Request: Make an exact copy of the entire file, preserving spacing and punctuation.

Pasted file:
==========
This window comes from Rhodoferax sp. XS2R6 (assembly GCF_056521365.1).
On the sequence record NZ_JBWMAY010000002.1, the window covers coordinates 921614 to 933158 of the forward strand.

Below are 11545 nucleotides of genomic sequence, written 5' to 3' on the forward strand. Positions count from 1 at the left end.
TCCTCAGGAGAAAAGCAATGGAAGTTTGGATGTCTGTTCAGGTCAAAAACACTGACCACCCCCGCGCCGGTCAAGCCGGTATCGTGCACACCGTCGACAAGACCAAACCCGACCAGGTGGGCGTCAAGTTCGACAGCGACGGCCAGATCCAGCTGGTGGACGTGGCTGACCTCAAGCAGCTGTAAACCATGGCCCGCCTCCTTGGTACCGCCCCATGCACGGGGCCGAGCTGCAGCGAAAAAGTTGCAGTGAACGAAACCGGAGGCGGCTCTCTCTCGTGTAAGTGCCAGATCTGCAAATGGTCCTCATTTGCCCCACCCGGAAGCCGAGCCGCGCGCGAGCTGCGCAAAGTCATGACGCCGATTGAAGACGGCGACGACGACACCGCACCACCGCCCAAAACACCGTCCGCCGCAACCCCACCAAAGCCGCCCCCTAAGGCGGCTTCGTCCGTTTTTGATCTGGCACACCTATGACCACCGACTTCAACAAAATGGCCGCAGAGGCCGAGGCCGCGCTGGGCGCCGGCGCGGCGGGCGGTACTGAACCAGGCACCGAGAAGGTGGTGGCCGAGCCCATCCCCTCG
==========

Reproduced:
This window comes from Rhodoferax sp. XS2R6 (assembly GCF_056521365.1).
On the sequence record NZ_JBWMAY010000002.1, the window covers coordinates 921614 to 933158 of the forward strand.

Below are 11545 nucleotides of genomic sequence, written 5' to 3' on the forward strand. Positions count from 1 at the left end.
TCCTCAGGAGAAAAGCAATGGAAGTTTGGATGTCTGTTCAGGTCAAAAACACTGACCACCCCCGCGCCGGTCAAGCCGGTATCGTGCACACCGTCGACAAGACCAAACCCGACCAGGTGGGCGTCAAGTTCGACAGCGACGGCCAGATCCAGCTGGTGGACGTGGCTGACCTCAAGCAGCTGTAAACCATGGCCCGCCTCCTTGGTACCGCCCCATGCACGGGGCCGAGCTGCAGCGAAAAAGTTGCAGTGAACGAAACCGGAGGCGGCTCTCTCTCGTGTAAGTGCCAGATCTGCAAATGGTCCTCATTTGCCCCACCCGGAAGCCGAGCCGCGCGCGAGCTGCGCAAAGTCATGACGCCGATTGAAGACGGCGACGACGACACCGCACCACCGCCCAAAACACCGTCCGCCGCAACCCCACCAAAGCCGCCCCCTAAGGCGGCTTCGTCCGTTTTTGATCTGGCACACCTATGACCACCGACTTCAACAAAATGGCCGCAGAGGCCGAGGCCGCGCTGGGCGCCGGCGCGGCGGGCGGTACTGAACCAGGCACCGAGAAGGTGGTGGCCGAGCCCATCCCCTCG